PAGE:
Rob- Now besides acting and stunt work your into some other awesome stuff. At this point your a scream Queen and a Jill of all trades if you will. The fact that you act in Independent films, do stunts in big budget productions and not only that but you are also a professional dancer & contortionist. Do you feel dancing kind of opened you up to the idea of stunt work (I imagine it doesn't hurt being limber in that profession).

Natalie- Well thanks again! I’d be honored to be considered a Scream Queen, would love to make more horror. But I don’t want to jump the gun; it’s tough to gauge the moment when you’re allowed that title. I just came back from Days of the Dead Chicago, and was fortunate enough to sit down and speak with the greats of that field over the course of the weekend. If I can earn the respect of those fellows and (sadly few) ladies I’d feel cool with taking that title. Though I humbly appreciate you calling me so!

Most of us in the stunt field came from a physical background- pro-dancers, gymnasts, martial artists, etc. Aside from the physical capabilities those skillsets usually lend themselves to conditioned performance and pressure capabilities, which are crucial. You have to have super tough skin and be bred for constant challenge. For example, if you’re shooting a massive action sequence and you trip and fall and a top-level celebrity actor halts the entire cast and crew and makes you point yourself out in order to humiliate you, and you have to continue on, now injured and unable to make the slightest error lest you anger him and he shuts down the entire show, you have to be able to push past it and keep a clear head. That example is just theoretic, of course.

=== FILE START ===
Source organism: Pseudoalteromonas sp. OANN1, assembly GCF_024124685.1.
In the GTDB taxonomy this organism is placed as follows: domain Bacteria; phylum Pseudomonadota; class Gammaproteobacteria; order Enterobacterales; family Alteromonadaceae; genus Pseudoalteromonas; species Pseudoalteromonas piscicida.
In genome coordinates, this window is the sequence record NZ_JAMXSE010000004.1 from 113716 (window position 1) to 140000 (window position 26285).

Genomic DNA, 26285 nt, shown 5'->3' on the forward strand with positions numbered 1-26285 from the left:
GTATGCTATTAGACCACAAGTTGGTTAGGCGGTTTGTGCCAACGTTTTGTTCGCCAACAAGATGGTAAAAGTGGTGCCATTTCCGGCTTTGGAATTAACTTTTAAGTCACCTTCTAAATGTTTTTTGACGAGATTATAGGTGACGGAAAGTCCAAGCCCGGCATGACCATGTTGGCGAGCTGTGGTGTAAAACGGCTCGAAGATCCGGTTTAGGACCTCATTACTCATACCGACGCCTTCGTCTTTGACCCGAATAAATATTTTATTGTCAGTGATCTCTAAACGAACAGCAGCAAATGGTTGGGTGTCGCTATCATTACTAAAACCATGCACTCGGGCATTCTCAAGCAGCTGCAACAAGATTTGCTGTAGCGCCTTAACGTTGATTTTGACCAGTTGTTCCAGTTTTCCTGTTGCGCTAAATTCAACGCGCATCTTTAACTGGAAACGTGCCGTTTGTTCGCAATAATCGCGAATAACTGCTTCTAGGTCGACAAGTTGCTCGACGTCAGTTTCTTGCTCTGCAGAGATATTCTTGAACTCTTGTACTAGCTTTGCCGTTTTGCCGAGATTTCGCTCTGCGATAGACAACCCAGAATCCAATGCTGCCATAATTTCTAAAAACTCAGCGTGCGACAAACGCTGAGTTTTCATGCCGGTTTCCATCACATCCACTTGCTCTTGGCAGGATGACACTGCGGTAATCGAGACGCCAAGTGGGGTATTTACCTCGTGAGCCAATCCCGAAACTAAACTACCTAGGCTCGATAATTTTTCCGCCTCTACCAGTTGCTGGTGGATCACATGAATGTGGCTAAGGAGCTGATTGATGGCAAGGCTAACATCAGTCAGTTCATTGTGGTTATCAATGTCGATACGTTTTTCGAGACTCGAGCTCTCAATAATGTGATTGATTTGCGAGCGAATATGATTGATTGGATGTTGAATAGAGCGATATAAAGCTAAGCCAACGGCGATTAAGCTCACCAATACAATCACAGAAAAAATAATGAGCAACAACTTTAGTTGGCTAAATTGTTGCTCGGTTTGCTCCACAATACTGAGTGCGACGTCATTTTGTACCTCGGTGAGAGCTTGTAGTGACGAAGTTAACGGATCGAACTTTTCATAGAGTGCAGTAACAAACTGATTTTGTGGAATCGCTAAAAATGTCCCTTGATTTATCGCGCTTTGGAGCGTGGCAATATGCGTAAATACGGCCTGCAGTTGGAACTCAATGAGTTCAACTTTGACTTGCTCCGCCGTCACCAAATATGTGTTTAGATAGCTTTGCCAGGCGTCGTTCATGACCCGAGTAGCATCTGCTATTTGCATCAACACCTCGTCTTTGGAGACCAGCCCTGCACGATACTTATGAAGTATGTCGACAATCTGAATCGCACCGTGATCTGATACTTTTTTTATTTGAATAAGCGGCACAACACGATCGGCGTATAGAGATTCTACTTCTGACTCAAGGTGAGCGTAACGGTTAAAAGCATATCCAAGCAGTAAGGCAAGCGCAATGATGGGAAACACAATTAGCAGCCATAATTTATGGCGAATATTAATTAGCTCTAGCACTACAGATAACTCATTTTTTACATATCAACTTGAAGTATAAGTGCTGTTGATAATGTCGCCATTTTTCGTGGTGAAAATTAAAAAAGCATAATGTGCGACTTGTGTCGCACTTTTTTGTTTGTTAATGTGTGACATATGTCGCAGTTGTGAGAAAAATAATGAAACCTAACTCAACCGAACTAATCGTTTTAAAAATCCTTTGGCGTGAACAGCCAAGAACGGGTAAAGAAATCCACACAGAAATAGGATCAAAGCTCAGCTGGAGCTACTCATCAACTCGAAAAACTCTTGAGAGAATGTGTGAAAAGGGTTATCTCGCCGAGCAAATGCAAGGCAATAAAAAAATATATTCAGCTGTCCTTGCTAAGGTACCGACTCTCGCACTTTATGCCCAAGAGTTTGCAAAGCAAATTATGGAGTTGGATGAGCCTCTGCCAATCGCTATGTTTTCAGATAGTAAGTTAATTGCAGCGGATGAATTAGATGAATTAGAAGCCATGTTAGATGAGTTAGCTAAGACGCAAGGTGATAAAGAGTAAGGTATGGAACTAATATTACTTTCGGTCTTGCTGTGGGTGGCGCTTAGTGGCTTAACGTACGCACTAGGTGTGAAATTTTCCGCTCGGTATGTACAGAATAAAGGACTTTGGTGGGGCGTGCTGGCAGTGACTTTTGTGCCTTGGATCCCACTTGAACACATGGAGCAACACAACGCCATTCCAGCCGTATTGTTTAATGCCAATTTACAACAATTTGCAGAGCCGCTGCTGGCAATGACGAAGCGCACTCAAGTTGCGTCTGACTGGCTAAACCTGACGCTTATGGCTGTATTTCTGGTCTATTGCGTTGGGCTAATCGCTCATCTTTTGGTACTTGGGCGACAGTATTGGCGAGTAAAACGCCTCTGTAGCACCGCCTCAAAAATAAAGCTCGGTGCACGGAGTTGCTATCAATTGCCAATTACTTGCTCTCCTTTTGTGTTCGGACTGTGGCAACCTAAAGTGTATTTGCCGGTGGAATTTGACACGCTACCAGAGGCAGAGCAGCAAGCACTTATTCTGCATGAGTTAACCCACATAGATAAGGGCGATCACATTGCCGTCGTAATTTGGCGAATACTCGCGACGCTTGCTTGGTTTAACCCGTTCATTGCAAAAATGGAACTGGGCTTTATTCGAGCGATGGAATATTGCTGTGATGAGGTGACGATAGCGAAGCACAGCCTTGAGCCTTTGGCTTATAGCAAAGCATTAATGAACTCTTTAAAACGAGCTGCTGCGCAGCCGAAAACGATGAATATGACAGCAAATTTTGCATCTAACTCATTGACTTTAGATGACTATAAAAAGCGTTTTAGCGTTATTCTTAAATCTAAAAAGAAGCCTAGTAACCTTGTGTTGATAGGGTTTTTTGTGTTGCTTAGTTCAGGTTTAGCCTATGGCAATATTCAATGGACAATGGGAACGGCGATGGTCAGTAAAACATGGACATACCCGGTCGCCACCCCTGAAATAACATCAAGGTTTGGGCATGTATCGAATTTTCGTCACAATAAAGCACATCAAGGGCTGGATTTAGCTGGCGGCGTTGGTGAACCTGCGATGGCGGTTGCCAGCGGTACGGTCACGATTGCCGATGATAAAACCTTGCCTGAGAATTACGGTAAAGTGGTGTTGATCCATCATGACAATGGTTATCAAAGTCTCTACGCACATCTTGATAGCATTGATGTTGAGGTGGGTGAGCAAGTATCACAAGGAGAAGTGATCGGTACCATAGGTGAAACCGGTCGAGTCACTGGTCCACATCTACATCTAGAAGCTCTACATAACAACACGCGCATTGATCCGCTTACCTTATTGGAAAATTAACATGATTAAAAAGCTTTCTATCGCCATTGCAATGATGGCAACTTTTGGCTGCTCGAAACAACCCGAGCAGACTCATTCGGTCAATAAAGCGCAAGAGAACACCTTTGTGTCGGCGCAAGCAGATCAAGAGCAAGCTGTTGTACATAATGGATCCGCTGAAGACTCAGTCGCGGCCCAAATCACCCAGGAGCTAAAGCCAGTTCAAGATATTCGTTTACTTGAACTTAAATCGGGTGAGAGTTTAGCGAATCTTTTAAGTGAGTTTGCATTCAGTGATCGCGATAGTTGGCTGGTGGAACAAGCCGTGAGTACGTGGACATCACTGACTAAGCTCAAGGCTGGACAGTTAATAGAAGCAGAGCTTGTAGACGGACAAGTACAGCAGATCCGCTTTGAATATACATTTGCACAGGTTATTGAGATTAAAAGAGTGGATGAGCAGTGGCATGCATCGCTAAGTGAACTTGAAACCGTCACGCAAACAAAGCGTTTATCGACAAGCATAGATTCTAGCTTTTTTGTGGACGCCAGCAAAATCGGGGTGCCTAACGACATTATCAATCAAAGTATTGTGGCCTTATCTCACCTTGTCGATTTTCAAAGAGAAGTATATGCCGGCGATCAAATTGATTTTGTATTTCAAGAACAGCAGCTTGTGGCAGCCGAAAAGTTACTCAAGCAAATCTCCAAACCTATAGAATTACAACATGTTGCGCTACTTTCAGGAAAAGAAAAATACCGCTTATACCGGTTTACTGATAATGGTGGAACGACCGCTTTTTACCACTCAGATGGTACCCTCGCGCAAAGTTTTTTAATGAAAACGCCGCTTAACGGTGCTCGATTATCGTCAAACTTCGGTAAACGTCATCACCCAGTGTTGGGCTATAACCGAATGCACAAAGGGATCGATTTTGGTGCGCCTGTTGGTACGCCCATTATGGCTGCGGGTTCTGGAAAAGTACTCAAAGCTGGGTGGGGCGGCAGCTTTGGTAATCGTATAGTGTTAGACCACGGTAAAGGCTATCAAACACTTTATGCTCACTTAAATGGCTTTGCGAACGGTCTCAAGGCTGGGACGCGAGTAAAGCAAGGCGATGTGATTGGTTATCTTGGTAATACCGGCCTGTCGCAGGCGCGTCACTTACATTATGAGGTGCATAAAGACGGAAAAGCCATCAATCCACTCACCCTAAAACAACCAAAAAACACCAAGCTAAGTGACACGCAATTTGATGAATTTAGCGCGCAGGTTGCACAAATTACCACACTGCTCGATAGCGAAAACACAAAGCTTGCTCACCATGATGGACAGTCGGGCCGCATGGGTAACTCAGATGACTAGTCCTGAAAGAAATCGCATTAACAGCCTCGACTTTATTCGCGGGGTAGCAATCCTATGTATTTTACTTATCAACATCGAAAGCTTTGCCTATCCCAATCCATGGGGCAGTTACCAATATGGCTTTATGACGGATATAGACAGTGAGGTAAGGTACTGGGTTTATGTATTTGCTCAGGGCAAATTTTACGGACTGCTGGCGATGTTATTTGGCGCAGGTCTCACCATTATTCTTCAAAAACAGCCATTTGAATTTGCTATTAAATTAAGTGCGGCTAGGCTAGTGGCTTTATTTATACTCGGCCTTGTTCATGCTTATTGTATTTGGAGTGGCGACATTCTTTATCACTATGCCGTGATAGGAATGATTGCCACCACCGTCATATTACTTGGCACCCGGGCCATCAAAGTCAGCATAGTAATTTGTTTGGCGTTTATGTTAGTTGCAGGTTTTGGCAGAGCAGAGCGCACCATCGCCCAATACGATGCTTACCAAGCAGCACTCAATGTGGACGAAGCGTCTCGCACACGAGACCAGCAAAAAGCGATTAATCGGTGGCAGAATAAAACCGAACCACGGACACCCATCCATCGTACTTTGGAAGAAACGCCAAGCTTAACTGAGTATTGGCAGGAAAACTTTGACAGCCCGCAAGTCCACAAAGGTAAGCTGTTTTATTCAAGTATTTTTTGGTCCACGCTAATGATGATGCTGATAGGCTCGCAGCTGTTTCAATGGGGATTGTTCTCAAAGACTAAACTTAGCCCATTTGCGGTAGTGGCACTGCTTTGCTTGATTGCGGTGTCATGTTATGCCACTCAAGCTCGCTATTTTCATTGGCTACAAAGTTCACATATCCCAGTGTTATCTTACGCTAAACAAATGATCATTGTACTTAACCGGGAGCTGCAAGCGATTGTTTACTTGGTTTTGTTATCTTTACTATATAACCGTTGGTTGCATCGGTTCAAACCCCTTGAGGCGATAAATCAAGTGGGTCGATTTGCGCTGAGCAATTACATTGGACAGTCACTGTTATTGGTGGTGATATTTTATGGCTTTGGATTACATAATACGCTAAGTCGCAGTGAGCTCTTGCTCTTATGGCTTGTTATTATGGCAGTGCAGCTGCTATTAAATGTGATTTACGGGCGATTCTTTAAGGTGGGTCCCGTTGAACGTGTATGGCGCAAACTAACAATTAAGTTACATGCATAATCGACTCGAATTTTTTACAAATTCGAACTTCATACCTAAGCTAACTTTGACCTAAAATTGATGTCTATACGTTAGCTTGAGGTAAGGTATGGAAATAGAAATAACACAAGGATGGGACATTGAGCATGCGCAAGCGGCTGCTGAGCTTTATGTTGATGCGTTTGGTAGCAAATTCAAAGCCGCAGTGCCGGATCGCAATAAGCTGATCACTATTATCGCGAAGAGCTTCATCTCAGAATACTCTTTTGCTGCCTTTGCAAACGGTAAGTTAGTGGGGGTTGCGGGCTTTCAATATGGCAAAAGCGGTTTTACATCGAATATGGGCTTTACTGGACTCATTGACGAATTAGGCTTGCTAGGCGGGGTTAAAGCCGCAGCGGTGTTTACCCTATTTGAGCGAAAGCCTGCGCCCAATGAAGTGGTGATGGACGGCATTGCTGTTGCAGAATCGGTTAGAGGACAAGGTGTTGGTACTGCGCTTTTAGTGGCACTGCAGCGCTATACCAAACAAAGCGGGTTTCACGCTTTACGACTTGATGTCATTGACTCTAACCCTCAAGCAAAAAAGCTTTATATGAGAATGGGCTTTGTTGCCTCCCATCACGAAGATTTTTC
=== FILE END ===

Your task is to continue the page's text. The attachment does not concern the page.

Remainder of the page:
Rob- Now when your not dancing the nights away, being chased down by hammer wielding maniacs, being possessed by demons and traveling around promoting your films, how do you like to kick back and relax?

Natalie- Welllll, I have a terrible time relaxing, to be honest.. I may be addicted to work. My personal life is kind of sad. Case in point: after being a veritable gypsy for well over a year I finally took a room over at my friend’s house in Philly, and I’ve been there for six or so months. My office side of the room is completely set up, my posters and photos framed, bulletin and white boards up, desk organized. I still do not have a bed- true story. But aside from that I do love music and going to shows, exploring old buildings in the hopes of finally finding the treasure map that will lead me to Chester Copperpot and a giant pipe organ made out of skeletons, and making friends with awesome designers who will let me wear their clothes for free. Oh, and I have a consuming greed for buying and owning shoes.

Rob- Gotta ask, what are some of your favorite films? Or films that you enjoy watching whenever you have the chance?